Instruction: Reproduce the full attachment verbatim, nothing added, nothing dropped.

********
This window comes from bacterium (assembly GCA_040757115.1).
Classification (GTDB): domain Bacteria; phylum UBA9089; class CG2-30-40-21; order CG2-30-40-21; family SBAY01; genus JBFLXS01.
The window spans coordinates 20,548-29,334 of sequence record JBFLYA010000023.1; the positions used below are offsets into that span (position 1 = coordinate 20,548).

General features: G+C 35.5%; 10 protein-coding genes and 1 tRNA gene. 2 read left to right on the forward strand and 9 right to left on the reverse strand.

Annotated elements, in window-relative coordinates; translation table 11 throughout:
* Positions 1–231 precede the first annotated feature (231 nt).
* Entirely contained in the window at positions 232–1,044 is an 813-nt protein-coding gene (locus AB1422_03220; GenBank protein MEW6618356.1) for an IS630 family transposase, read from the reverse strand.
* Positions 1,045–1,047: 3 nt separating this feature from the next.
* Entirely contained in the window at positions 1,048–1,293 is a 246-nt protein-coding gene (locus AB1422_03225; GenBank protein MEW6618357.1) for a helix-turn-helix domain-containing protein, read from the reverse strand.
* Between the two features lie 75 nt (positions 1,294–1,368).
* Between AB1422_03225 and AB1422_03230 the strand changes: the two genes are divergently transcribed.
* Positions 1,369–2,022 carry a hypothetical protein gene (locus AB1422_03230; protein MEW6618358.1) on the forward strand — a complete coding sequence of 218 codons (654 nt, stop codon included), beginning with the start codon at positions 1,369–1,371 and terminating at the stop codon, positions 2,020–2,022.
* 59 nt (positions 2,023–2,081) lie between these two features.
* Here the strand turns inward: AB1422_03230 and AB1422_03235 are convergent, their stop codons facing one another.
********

This window comes from bacterium (assembly GCA_040757115.1).
Classification (GTDB): domain Bacteria; phylum UBA9089; class CG2-30-40-21; order CG2-30-40-21; family SBAY01; genus JBFLXS01.
The window spans coordinates 20,548-29,334 of sequence record JBFLYA010000023.1; the positions used below are offsets into that span (position 1 = coordinate 20,548).

General features: G+C 35.5%; 10 protein-coding genes and 1 tRNA gene. 2 read left to right on the forward strand and 9 right to left on the reverse strand.

Annotated elements, in window-relative coordinates; translation table 11 throughout:
* Positions 1–231 precede the first annotated feature (231 nt).
* Entirely contained in the window at positions 232–1,044 is an 813-nt protein-coding gene (locus AB1422_03220; GenBank protein MEW6618356.1) for an IS630 family transposase, read from the reverse strand.
* Positions 1,045–1,047: 3 nt separating this feature from the next.
* Entirely contained in the window at positions 1,048–1,293 is a 246-nt protein-coding gene (locus AB1422_03225; GenBank protein MEW6618357.1) for a helix-turn-helix domain-containing protein, read from the reverse strand.
* Between the two features lie 75 nt (positions 1,294–1,368).
* Between AB1422_03225 and AB1422_03230 the strand changes: the two genes are divergently transcribed.
* Positions 1,369–2,022 carry a hypothetical protein gene (locus AB1422_03230; protein MEW6618358.1) on the forward strand — a complete coding sequence of 218 codons (654 nt, stop codon included), beginning with the start codon at positions 1,369–1,371 and terminating at the stop codon, positions 2,020–2,022.
* 59 nt (positions 2,023–2,081) lie between these two features.
* Here the strand turns inward: AB1422_03230 and AB1422_03235 are convergent, their stop codons facing one another.